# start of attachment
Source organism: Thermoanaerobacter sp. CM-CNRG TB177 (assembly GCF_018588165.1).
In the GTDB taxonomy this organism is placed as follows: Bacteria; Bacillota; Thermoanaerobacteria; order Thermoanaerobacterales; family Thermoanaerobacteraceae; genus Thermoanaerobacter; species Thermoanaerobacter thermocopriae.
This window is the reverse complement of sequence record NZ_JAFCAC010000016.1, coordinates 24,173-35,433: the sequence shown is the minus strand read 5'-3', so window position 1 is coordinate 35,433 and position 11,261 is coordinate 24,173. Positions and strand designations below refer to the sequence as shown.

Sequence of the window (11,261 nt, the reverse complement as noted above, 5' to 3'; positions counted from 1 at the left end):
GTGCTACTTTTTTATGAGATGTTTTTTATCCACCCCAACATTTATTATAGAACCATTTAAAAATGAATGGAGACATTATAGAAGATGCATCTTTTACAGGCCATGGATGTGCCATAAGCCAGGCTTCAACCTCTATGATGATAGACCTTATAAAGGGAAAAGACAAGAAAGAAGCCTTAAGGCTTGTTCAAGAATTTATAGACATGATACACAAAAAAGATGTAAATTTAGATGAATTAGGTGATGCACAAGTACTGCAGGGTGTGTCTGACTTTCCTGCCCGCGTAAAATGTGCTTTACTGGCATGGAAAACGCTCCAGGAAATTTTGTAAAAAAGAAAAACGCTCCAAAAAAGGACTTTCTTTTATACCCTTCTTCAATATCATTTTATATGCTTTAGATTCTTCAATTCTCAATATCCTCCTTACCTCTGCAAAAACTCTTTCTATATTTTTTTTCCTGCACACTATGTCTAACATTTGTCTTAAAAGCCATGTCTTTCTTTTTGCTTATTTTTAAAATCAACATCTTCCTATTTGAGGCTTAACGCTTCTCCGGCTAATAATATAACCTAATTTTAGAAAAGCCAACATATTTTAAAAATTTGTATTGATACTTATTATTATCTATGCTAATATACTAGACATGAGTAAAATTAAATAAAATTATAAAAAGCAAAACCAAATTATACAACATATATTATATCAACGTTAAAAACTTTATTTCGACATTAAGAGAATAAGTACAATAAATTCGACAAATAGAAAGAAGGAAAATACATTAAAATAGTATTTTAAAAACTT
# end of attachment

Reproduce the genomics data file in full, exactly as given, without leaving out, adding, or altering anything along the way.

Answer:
Source organism: Thermoanaerobacter sp. CM-CNRG TB177 (assembly GCF_018588165.1).
In the GTDB taxonomy this organism is placed as follows: Bacteria; Bacillota; Thermoanaerobacteria; order Thermoanaerobacterales; family Thermoanaerobacteraceae; genus Thermoanaerobacter; species Thermoanaerobacter thermocopriae.
This window is the reverse complement of sequence record NZ_JAFCAC010000016.1, coordinates 24,173-35,433: the sequence shown is the minus strand read 5'-3', so window position 1 is coordinate 35,433 and position 11,261 is coordinate 24,173. Positions and strand designations below refer to the sequence as shown.

Sequence of the window (11,261 nt, the reverse complement as noted above, 5' to 3'; positions counted from 1 at the left end):
GTGCTACTTTTTTATGAGATGTTTTTTATCCACCCCAACATTTATTATAGAACCATTTAAAAATGAATGGAGACATTATAGAAGATGCATCTTTTACAGGCCATGGATGTGCCATAAGCCAGGCTTCAACCTCTATGATGATAGACCTTATAAAGGGAAAAGACAAGAAAGAAGCCTTAAGGCTTGTTCAAGAATTTATAGACATGATACACAAAAAAGATGTAAATTTAGATGAATTAGGTGATGCACAAGTACTGCAGGGTGTGTCTGACTTTCCTGCCCGCGTAAAATGTGCTTTACTGGCATGGAAAACGCTCCAGGAAATTTTGTAAAAAAGAAAAACGCTCCAAAAAAGGACTTTCTTTTATACCCTTCTTCAATATCATTTTATATGCTTTAGATTCTTCAATTCTCAATATCCTCCTTACCTCTGCAAAAACTCTTTCTATATTTTTTTTCCTGCACACTATGTCTAACATTTGTCTTAAAAGCCATGTCTTTCTTTTTGCTTATTTTTAAAATCAACATCTTCCTATTTGAGGCTTAACGCTTCTCCGGCTAATAATATAACCTAATTTTAGAAAAGCCAACATATTTTAAAAATTTGTATTGATACTTATTATTATCTATGCTAATATACTAGACATGAGTAAAATTAAATAAAATTATAAAAAGCAAAACCAAATTATACAACATATATTATATCAACGTTAAAAACTTTATTTCGACATTAAGAGAATAAGTACAATAAATTCGACAAATAGAAAGAAGGAAAATACATTAAAATAGTATTTTAAAAACTT